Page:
In the early 1930s a William Noak had retired as Works Manager of Twyfords, which was at the time one of the largest sanitary ware manufacturers in the UK. Knowing that the industry was crying out for a reliable source of pale-firing clay following restrictions on foreign imports, he began prospecting coal mines in the South Staffordshire coalfield which he knew as having the geology usually associated with this type of clay.
The Swan pub in Pelsall Road, Brownhills, was opposite a coal mine that was suffering financially. Calling in for a pint he overheard some miners complaining of the ‘awful, sticky mud’ they had to contend with in order to reach the coal. Talking to them he discovered that the coal seams were so shallow on Brownhills Common that they came to the surface.
Indeed much later during WW2 local people would dig coal out near the surface and sell it. The story goes that the landlord took him down into the pub cellars where behind some loose bricks was exactly the soft, buttery, pale grey clay he was looking for.
William then decided to invest his life-savings in purchasing the run down colliery across the road which he named Swan Works, as it is today. A few years later in 1935 The Potter’s Clay & Coal Co. Ltd. was incorporated which again, still exists to this day.
The site between the works and Coppice Lane has been extensively opencast with an earlier quarry now flooded and used by fishermen. The last big operation was in the 1970s, and is now in filled. However a relic of this operation, a Rushton Bucyrus Dragline Excavator remains on site. The site of the original colliery is also long quarried away.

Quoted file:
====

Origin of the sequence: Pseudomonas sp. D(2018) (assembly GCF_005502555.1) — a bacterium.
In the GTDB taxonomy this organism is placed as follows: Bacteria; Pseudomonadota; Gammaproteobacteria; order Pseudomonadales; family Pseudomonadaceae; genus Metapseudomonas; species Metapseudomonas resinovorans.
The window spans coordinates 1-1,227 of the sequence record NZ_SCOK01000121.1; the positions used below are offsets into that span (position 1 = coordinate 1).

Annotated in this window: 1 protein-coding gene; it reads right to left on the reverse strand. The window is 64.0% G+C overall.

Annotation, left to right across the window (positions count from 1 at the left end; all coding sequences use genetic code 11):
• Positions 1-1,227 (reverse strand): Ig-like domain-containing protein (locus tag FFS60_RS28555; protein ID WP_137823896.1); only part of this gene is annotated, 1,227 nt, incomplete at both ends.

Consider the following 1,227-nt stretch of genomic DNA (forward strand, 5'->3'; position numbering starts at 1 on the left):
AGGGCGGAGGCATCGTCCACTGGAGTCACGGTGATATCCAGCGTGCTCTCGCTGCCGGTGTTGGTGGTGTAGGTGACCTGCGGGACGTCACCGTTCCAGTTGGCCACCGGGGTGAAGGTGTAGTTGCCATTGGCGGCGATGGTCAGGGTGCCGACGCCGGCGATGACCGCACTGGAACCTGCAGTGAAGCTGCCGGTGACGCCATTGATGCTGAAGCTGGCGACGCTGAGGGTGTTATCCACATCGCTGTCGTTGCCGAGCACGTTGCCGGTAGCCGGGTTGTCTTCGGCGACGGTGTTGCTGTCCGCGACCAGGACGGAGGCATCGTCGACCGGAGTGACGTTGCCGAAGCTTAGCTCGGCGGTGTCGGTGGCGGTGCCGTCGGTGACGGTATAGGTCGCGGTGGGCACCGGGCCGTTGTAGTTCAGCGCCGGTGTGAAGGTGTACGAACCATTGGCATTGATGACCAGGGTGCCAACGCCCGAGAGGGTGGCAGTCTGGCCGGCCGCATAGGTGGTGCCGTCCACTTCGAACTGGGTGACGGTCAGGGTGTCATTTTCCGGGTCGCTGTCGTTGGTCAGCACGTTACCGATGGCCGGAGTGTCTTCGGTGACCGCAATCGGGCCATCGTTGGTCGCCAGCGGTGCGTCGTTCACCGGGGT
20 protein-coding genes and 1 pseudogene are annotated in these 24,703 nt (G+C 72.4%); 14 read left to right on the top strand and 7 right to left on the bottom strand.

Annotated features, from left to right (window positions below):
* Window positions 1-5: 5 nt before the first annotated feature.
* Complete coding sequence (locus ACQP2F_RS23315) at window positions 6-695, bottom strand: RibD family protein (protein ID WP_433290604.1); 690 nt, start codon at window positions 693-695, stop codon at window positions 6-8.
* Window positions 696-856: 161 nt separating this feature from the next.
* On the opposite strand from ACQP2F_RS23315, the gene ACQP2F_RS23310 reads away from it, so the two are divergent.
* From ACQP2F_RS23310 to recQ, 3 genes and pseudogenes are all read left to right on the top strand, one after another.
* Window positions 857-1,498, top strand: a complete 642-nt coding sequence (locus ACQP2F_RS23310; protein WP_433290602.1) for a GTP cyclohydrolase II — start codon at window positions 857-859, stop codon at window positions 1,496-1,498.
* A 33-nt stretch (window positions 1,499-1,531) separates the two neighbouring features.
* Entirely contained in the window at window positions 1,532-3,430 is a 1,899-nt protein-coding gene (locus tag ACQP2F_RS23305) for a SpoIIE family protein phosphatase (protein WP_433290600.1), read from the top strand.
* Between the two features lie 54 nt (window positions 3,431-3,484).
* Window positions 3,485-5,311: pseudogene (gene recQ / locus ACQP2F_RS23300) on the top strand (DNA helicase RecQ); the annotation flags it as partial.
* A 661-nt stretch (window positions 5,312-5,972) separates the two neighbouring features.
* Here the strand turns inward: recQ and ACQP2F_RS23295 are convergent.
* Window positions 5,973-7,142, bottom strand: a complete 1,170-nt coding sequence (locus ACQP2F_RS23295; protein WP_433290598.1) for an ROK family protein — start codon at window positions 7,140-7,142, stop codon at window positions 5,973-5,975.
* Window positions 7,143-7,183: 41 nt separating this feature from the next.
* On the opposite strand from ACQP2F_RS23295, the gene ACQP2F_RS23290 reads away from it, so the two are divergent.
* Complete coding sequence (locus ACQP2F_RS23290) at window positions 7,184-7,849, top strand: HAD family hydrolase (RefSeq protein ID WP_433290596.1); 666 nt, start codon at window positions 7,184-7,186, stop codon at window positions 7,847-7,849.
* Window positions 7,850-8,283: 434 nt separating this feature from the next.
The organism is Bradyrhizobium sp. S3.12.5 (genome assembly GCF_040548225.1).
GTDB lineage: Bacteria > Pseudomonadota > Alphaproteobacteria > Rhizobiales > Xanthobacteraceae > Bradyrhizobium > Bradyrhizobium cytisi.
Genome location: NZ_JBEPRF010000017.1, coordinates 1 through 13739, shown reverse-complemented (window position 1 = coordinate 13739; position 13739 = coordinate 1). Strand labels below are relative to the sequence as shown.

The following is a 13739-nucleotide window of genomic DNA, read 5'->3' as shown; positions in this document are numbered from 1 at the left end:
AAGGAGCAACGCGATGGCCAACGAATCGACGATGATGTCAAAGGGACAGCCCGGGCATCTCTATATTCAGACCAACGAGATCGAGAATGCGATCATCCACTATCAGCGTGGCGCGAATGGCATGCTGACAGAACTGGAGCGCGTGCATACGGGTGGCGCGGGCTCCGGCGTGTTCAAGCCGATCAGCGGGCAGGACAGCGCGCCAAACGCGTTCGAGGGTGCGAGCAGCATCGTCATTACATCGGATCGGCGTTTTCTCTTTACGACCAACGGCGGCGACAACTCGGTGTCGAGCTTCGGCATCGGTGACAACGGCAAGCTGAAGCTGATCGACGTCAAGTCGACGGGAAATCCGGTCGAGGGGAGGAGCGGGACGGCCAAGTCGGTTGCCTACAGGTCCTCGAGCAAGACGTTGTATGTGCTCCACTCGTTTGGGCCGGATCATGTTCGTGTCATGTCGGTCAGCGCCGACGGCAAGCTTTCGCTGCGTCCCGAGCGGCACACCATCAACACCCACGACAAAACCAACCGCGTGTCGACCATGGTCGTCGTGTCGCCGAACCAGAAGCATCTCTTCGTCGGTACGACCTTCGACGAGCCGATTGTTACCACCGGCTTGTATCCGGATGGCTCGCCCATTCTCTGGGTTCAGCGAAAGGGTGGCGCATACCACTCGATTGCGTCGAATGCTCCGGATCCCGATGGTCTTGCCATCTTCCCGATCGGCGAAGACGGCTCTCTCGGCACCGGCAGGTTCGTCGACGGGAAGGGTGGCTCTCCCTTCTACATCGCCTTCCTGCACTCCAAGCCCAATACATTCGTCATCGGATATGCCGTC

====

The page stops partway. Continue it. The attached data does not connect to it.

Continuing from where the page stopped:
In the 1950s the company operated a pit slightly north of Coppice Lane. Its spoil heaps can still be seen amongst the trees close to the road. The company had driven two ‘adits’ as described in a contemporary works, but more accurately could be described as inclined drifts similar to those in Royal Forest of Dean. These drifts worked Shallow Seam and one still remains but blocked and flooded.
Also on the edge of a spoil tip is a concrete buttress supporting an axle base which must have carried pulley wheels associated with a haulage system.
Brownhills Common is today a public open space, but coal mining had been carried on here for hundreds of years. The area is riddled with shafts, not all of them being accounted for and treated.
Just north of Engine Lane further down, two shafts have recently been treated by the Coal Authority.